Saturday, February 15, 2014

Joubodaiin



While reading Kicho&Nobunaga by Rumi Komonz, something caught my attention that needs to be discussed.  Believe or not, there is a very high possibility that Nohime lodged together with Nobunaga at Joubodaiin Temple in 1568.  Why is this important?  Ota Gyuichi's Shincho-Ko-ki has nothing on Nohime rooming with Nobunaga on October 27th, 1568.  It just states that Nobunaga spent the night at Joubodaiin.  However, according to the Akechi Chronicle, Nohime was with Nobunaga on October 27th.  Did Gyuichi purposely omit Nohime because she was a woman or did not think it was important to him?  She was with Nobunaga at Jobodaiin in my opinion and it needs more explanation from historians and scholars alike.

Kicho&Nobunaga (Komonz p. 86)

"Only six days after the re-establishment of the Ashikaga Shogunate, Kicho and Nobunaga left Kyoto to return to Gifu.  On October 27th, they lodged Joubodaiin Temple together.
They were served vegetarian meals at the Buddhist temple.  They had ripened persimmons for supper.  It was Kicho's favorite."

One has to remember that Nobunaga loved persimmons as well.

Nobunaga no tame!

14 comments:

Daeva-kun said...

I think that the author, as a woman, likes to focus on the romantic side of the story XD
I was browsing the book on GoogleBooks, and for the most of it, it sounds like fiction, more than a proper historical document... I noticed that many like to portray Nobunaga and Kichou in a marriage of passion, but to be honest I don't think so, also if Nobunaga definitely respected Kichou as the daughter of The Viper, the first daimyo who recognized his strenght and real nature.
I think that the author used "blank parts" in official history and filled them with Nobunaga and Kichou's extra romantic moments.

To be honest the whole deal with women in Sengoku era is quite obscure.
For example, do you have any info on the concubine who gave birth to Nobutada's son..? I could find only her name as a nun!

otsuke said...

Kitsuno, Nobunaga's concubine, gave birth to Nobutada, Nobukatsu, and Nobunaga's oldest daughter Gotoku. I went to visit Kitsuno's grave in Konan City back in December.

Daeva-kun said...

Kitsuno is Nobutada's mother :3 I was asking about the concubine who gave birth to Sanposhi, aka Hidenobu, Nobutada's son ;3

I found about Tokujyuin on this page: http://www.biwako-visitors.jp/go-shiga/feature/tokujyuin.html , but I have no idea of her "original" name... It's said that she may be recognized as the daughter of Shiokawa Nagamitsu (?), an Oda retainer.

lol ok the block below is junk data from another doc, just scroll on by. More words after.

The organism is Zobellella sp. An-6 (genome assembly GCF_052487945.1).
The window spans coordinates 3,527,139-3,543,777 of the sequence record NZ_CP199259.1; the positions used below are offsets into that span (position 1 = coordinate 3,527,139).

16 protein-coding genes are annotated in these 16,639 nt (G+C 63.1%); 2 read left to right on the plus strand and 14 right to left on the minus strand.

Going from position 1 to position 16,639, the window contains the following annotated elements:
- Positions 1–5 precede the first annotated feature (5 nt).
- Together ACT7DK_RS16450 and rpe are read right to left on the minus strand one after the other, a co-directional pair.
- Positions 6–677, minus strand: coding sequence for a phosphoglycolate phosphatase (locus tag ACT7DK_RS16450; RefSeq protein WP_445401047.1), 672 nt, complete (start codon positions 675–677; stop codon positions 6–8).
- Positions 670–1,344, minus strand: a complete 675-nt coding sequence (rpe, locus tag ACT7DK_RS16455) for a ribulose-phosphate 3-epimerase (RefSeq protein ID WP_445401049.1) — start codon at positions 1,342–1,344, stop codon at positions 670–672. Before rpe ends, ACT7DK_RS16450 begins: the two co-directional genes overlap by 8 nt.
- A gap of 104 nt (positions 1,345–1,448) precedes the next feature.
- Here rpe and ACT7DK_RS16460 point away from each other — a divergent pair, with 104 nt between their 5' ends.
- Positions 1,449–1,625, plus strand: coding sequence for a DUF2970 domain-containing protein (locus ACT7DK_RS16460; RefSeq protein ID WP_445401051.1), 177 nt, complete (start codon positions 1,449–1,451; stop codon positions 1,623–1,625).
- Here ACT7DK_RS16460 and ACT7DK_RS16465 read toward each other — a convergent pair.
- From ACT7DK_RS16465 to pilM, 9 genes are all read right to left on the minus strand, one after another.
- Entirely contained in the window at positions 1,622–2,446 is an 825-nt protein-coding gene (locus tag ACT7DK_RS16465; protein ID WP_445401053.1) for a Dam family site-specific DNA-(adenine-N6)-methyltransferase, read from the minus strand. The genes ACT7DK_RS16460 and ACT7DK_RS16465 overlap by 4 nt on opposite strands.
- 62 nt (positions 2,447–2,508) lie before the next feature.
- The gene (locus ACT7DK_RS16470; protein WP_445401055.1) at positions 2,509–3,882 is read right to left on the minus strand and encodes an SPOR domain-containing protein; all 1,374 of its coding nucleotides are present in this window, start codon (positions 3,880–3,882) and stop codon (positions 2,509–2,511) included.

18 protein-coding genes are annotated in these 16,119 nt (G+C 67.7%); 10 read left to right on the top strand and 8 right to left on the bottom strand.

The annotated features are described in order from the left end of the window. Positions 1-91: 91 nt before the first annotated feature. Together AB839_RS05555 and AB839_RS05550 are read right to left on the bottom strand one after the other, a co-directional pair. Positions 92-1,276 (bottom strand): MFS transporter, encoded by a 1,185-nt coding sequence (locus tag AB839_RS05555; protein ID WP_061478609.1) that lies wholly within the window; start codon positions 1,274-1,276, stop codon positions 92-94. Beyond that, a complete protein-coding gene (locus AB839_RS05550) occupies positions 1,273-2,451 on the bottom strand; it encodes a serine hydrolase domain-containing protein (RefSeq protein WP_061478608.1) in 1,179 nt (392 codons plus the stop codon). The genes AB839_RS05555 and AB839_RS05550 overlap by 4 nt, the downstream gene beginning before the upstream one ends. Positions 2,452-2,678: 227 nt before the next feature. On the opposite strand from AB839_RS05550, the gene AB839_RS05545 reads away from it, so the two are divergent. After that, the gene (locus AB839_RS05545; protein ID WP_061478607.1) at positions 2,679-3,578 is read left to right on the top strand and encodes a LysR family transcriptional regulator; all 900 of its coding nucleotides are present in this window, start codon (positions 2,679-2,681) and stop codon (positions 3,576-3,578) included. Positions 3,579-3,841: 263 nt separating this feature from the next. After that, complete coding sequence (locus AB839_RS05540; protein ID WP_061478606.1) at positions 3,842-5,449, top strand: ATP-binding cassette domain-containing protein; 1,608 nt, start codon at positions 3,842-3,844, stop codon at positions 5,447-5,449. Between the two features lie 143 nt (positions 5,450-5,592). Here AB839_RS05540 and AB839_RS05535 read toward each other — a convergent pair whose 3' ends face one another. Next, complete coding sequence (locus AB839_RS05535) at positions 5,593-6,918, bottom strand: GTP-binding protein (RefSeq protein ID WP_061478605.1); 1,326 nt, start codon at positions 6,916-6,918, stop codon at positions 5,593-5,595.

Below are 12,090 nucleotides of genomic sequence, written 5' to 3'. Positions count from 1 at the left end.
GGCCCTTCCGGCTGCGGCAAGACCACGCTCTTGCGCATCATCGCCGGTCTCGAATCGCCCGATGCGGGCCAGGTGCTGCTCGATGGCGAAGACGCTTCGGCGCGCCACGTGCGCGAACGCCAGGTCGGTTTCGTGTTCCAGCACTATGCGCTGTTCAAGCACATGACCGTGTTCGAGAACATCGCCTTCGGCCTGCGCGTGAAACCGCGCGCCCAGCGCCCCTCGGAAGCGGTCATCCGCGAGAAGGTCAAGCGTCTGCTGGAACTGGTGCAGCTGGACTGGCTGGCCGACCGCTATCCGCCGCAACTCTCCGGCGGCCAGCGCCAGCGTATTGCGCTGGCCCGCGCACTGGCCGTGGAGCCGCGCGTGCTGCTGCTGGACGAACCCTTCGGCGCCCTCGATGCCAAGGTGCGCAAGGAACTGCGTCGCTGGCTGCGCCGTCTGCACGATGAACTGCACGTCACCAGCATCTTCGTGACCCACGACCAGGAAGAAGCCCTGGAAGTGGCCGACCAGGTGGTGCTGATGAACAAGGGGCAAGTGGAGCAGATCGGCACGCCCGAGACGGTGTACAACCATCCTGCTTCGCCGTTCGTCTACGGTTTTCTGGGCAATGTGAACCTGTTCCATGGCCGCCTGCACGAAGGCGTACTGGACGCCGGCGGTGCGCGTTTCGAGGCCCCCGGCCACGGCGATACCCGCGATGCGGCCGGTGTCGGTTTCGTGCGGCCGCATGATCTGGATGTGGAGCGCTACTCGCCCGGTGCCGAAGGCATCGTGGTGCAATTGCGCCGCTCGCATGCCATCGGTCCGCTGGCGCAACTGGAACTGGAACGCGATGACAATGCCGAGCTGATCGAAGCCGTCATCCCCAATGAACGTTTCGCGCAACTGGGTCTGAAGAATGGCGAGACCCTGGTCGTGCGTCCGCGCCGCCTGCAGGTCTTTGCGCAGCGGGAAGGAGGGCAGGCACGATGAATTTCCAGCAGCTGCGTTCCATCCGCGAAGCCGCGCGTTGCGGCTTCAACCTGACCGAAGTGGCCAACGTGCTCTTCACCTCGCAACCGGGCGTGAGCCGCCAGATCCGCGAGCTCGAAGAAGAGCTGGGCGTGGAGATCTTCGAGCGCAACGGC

--So little informations, as usual XD !

otsuke said...

Okay, Nobutada's son. According to Yasuhiro Nishigaya's Oda Nobunaga Jiten, Hidenobu's mother was Suzu no kata.

otsuke said...

Here is some more information. Hidenobu's mother was the daughter of Shiokawa Nagamitsu.

Daeva-kun said...

Thank you very much :D !! I remember that at a certain point the name "Suzu" popped out, but I don't remember the source... It was definitely some Japanese website that I was trying to decipher with Excite translator, though x'DD

Daeva-kun said...

--How disheartening-- I realized that we had this discussion already on the SA forum: http://forums.samurai-archives.com/viewtopic.php?p=47872&sid=74a6fd17f7264e6d7bad5e0695e20564

--I'm getting old x'D

D_A Renoir said...

I own that novel. I find it rather awkward because it translates everyone's names. It's rather disconcerting seeing stuff like Nobukatsu being referred to as "Lord Tea-whisk". I know his childhood name was Chasenmaru, but still.

Akechi Chronicle? That's something I would be interested in looking at. Do you have any suggestions on where to find it?



D_A Renoir said...

I own that novel. I find it rather awkward because it translates everyone's names. It's rather disconcerting seeing stuff like Nobukatsu being referred to as "Lord Tea-whisk". I know his childhood name was Chasenmaru, but still.

Akechi Chronicle? That's something I would be interested in looking at. Do you have any suggestions on where to find it?



D_A Renoir said...

"It is said that his mother, Tokujuin, was the daughter of Nagamitsu Shiokawa, Yoshinari Mori or Shingen Takeda"

Huh??? O__o

I get the Shingen Takeda one, because I've heard that Nobutada was arranged to be married to Shingen's daughter at some point, but Mori Yoshinari?? That's... Okay...

That would make for interesting discussion, considering Ranmaru and stuff...

otsuke said...

At times it is hard to follow Kicho&Nobunaga due to the weird names. At times, it does not make sense. for example, Onabe no Kata is Lady Saucepan? give me a break! Just use Lady Onabe. Lord Strange for Oda Nobutada? It does not seem right at all. it is a good book, but the names is the weakness in my opinion.

As for the Akechi chronicle, I do not own it. Looking for someone who do own it. LOL

Daeva-kun said...

I get the Shingen Takeda one, because I've heard that Nobutada was arranged to be married to Shingen's daughter at some point, but Mori Yoshinari?? That's... Okay...
Yeah, it's because the infos are uncertain XD
I'd go with Shiokawa Nagamitsu, though! He's the one I found cited the most in the researches that I did!

I own that novel. I find it rather awkward because it translates everyone's names.
--Another reason to ignore this book, I guess XD

D_A Renoir said...

@Otsuke: I know! There's no fault in just using the names as-is!

But where did you get the Akechi Chronicle info on Nouhime being there, then? Did someone write an article about it?

@Dae: Just... don't touch this book. It gives me a headache. Spare yourself.

otsuke said...

Look at p. 86 footnote in Kicho&Nobunaga. Also see p. 137 as well.